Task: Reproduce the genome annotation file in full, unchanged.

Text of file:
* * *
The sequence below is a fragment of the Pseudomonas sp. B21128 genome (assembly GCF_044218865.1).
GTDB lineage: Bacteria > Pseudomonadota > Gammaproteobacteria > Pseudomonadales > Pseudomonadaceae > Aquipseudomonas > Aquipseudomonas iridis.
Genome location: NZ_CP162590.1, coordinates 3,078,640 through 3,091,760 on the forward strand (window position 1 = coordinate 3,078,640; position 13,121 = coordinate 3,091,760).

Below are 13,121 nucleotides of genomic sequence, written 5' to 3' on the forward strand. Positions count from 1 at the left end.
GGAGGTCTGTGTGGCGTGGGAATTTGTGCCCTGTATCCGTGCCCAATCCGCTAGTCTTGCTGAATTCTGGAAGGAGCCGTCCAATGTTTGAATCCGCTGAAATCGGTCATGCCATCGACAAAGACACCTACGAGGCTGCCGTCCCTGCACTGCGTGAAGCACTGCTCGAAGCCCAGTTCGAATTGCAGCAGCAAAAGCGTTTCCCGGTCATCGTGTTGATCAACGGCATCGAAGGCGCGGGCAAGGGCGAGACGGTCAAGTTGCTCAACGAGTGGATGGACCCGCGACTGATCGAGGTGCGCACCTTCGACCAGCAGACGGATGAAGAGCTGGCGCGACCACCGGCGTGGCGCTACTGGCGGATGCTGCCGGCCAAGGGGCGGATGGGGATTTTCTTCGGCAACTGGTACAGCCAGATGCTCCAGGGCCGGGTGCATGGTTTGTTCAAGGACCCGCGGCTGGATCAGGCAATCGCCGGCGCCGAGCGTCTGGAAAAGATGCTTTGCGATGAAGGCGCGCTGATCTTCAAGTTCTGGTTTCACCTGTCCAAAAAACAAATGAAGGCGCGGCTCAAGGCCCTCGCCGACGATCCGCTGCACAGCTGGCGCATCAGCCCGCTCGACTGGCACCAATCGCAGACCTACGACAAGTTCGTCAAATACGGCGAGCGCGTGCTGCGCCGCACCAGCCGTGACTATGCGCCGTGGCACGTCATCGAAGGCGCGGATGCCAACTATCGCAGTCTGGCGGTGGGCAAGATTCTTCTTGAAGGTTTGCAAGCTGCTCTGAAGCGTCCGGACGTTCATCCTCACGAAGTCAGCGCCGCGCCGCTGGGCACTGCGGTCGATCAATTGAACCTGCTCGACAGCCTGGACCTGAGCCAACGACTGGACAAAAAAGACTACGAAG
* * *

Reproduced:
The sequence below is a fragment of the Pseudomonas sp. B21128 genome (assembly GCF_044218865.1).
GTDB lineage: Bacteria > Pseudomonadota > Gammaproteobacteria > Pseudomonadales > Pseudomonadaceae > Aquipseudomonas > Aquipseudomonas iridis.
Genome location: NZ_CP162590.1, coordinates 3,078,640 through 3,091,760 on the forward strand (window position 1 = coordinate 3,078,640; position 13,121 = coordinate 3,091,760).

Below are 13,121 nucleotides of genomic sequence, written 5' to 3' on the forward strand. Positions count from 1 at the left end.
GGAGGTCTGTGTGGCGTGGGAATTTGTGCCCTGTATCCGTGCCCAATCCGCTAGTCTTGCTGAATTCTGGAAGGAGCCGTCCAATGTTTGAATCCGCTGAAATCGGTCATGCCATCGACAAAGACACCTACGAGGCTGCCGTCCCTGCACTGCGTGAAGCACTGCTCGAAGCCCAGTTCGAATTGCAGCAGCAAAAGCGTTTCCCGGTCATCGTGTTGATCAACGGCATCGAAGGCGCGGGCAAGGGCGAGACGGTCAAGTTGCTCAACGAGTGGATGGACCCGCGACTGATCGAGGTGCGCACCTTCGACCAGCAGACGGATGAAGAGCTGGCGCGACCACCGGCGTGGCGCTACTGGCGGATGCTGCCGGCCAAGGGGCGGATGGGGATTTTCTTCGGCAACTGGTACAGCCAGATGCTCCAGGGCCGGGTGCATGGTTTGTTCAAGGACCCGCGGCTGGATCAGGCAATCGCCGGCGCCGAGCGTCTGGAAAAGATGCTTTGCGATGAAGGCGCGCTGATCTTCAAGTTCTGGTTTCACCTGTCCAAAAAACAAATGAAGGCGCGGCTCAAGGCCCTCGCCGACGATCCGCTGCACAGCTGGCGCATCAGCCCGCTCGACTGGCACCAATCGCAGACCTACGACAAGTTCGTCAAATACGGCGAGCGCGTGCTGCGCCGCACCAGCCGTGACTATGCGCCGTGGCACGTCATCGAAGGCGCGGATGCCAACTATCGCAGTCTGGCGGTGGGCAAGATTCTTCTTGAAGGTTTGCAAGCTGCTCTGAAGCGTCCGGACGTTCATCCTCACGAAGTCAGCGCCGCGCCGCTGGGCACTGCGGTCGATCAATTGAACCTGCTCGACAGCCTGGACCTGAGCCAACGACTGGACAAAAAAGACTACGAAG